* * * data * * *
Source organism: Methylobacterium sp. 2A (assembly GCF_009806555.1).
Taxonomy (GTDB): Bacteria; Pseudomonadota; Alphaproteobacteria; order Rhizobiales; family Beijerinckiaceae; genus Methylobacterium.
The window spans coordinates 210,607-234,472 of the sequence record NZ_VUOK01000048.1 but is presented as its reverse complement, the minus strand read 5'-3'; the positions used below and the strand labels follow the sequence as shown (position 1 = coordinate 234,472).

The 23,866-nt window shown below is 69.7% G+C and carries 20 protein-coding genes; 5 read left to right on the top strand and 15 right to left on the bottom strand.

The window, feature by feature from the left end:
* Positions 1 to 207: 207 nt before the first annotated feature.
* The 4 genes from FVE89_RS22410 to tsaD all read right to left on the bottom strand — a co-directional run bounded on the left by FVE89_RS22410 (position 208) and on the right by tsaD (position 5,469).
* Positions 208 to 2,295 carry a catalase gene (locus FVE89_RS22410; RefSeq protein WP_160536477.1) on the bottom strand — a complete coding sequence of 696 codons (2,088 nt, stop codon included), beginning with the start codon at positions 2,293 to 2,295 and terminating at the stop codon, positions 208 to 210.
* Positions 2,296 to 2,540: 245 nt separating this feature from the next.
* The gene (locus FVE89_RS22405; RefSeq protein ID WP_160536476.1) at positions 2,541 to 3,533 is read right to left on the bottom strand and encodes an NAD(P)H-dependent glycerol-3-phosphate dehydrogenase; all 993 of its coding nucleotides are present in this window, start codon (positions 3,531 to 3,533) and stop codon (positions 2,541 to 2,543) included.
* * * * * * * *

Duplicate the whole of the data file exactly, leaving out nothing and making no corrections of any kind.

Source organism: Methylobacterium sp. 2A (assembly GCF_009806555.1).
Taxonomy (GTDB): Bacteria; Pseudomonadota; Alphaproteobacteria; order Rhizobiales; family Beijerinckiaceae; genus Methylobacterium.
The window spans coordinates 210,607-234,472 of the sequence record NZ_VUOK01000048.1 but is presented as its reverse complement, the minus strand read 5'-3'; the positions used below and the strand labels follow the sequence as shown (position 1 = coordinate 234,472).

The 23,866-nt window shown below is 69.7% G+C and carries 20 protein-coding genes; 5 read left to right on the top strand and 15 right to left on the bottom strand.

The window, feature by feature from the left end:
* Positions 1 to 207: 207 nt before the first annotated feature.
* The 4 genes from FVE89_RS22410 to tsaD all read right to left on the bottom strand — a co-directional run bounded on the left by FVE89_RS22410 (position 208) and on the right by tsaD (position 5,469).
* Positions 208 to 2,295 carry a catalase gene (locus FVE89_RS22410; RefSeq protein WP_160536477.1) on the bottom strand — a complete coding sequence of 696 codons (2,088 nt, stop codon included), beginning with the start codon at positions 2,293 to 2,295 and terminating at the stop codon, positions 208 to 210.
* Positions 2,296 to 2,540: 245 nt separating this feature from the next.
* The gene (locus FVE89_RS22405; RefSeq protein ID WP_160536476.1) at positions 2,541 to 3,533 is read right to left on the bottom strand and encodes an NAD(P)H-dependent glycerol-3-phosphate dehydrogenase; all 993 of its coding nucleotides are present in this window, start codon (positions 3,531 to 3,533) and stop codon (positions 2,541 to 2,543) included.